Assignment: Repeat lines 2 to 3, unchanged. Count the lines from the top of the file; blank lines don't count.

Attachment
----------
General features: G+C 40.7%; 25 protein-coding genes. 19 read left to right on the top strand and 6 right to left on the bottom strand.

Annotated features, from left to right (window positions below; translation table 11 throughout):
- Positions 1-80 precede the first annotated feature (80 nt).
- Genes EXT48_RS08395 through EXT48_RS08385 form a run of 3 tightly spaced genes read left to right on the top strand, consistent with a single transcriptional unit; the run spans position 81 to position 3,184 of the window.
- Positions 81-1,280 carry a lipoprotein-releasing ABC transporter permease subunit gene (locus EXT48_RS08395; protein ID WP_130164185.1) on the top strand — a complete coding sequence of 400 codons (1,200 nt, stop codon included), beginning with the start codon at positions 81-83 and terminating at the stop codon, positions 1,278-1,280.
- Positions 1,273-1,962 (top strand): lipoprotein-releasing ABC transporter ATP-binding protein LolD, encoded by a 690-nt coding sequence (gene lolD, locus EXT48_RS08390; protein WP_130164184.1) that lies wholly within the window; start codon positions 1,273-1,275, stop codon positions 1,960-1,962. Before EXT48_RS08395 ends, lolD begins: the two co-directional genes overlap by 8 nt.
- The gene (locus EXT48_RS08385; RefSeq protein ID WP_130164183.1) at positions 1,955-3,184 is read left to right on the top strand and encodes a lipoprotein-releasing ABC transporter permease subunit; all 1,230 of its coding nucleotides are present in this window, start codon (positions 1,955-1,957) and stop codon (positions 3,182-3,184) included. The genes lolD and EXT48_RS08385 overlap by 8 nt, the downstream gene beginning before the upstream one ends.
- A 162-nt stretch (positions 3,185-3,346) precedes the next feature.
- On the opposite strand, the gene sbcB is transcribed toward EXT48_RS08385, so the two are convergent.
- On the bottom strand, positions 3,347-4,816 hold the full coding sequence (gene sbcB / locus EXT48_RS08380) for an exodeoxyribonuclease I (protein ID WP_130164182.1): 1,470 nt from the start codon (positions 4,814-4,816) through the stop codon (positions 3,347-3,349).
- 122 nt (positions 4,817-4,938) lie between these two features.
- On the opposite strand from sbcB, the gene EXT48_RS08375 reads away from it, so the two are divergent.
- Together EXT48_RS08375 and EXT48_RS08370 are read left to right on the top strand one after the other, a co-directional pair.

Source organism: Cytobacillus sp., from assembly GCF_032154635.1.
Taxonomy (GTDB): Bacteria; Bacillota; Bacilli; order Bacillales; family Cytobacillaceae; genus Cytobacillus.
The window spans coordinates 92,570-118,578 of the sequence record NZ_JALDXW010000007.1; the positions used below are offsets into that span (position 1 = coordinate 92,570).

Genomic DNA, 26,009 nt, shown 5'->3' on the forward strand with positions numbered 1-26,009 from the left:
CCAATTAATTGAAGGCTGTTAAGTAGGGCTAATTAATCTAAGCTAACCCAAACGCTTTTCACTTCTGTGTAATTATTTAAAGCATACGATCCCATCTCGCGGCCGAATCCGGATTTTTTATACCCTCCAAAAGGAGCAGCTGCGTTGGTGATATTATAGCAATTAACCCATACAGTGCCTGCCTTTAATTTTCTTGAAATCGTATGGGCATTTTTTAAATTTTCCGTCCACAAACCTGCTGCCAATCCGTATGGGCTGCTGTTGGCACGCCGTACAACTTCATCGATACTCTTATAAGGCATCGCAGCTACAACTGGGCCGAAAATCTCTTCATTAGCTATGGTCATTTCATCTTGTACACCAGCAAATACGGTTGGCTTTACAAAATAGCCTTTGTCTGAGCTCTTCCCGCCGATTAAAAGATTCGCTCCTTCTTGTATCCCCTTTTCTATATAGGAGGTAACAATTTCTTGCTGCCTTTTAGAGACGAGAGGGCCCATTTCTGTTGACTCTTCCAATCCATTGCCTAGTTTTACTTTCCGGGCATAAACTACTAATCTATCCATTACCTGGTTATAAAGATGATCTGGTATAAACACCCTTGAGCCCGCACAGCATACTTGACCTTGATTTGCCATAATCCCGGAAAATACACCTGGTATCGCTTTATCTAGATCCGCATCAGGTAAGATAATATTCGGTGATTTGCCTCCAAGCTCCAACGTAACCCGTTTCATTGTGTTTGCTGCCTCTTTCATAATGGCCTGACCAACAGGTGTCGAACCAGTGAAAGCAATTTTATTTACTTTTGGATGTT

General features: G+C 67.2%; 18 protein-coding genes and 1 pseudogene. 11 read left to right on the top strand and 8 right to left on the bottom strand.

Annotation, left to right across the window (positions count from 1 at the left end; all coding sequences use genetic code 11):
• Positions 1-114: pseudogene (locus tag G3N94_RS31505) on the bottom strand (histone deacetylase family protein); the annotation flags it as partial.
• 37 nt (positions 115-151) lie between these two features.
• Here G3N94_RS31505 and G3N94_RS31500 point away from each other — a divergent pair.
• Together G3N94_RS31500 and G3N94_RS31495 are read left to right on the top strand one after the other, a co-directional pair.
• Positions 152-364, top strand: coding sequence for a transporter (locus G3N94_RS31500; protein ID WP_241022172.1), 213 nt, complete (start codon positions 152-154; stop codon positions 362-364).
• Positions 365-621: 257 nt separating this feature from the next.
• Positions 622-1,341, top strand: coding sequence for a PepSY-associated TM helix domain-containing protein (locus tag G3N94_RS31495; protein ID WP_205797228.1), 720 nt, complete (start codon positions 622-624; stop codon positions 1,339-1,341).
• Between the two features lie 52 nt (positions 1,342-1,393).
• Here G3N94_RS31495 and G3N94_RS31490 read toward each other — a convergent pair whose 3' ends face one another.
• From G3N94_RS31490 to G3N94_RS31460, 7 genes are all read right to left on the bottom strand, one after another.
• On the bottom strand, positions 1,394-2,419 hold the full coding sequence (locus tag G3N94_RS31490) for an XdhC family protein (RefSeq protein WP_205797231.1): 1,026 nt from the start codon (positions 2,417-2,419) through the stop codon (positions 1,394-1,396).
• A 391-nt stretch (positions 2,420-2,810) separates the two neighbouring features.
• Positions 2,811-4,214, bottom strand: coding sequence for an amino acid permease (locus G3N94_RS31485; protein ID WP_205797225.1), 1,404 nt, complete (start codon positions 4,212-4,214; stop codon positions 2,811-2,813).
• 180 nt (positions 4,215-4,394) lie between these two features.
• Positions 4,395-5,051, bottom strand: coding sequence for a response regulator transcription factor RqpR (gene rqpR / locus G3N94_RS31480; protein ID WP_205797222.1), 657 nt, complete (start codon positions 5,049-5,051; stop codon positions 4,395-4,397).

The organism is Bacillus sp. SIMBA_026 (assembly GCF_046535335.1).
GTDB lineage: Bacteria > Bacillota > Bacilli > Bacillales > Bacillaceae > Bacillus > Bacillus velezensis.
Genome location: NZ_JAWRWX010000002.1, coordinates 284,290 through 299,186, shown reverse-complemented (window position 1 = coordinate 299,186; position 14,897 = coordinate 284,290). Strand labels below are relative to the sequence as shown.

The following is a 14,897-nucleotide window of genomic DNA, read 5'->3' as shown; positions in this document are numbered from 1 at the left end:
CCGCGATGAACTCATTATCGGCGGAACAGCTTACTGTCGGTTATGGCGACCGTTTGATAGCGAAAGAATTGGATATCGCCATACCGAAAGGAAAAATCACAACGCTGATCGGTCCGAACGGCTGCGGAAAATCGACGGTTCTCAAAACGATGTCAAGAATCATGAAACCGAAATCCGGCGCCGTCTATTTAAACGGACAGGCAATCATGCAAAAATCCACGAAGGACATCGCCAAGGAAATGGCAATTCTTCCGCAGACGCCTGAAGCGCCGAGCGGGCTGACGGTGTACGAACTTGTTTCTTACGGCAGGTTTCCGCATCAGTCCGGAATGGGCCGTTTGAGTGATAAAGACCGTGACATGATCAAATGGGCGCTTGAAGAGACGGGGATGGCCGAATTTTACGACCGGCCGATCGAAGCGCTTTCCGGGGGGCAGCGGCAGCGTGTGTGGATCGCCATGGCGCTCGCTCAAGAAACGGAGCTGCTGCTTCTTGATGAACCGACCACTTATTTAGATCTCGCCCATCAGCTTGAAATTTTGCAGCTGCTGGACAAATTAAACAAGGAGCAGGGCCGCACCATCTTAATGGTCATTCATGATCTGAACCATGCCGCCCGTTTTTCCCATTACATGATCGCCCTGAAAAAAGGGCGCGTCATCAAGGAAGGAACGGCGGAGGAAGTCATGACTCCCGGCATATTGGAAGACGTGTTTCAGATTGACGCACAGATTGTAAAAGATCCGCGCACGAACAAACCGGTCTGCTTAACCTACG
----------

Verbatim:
Annotated features, from left to right (window positions below; translation table 11 throughout):
- Positions 1-80 precede the first annotated feature (80 nt).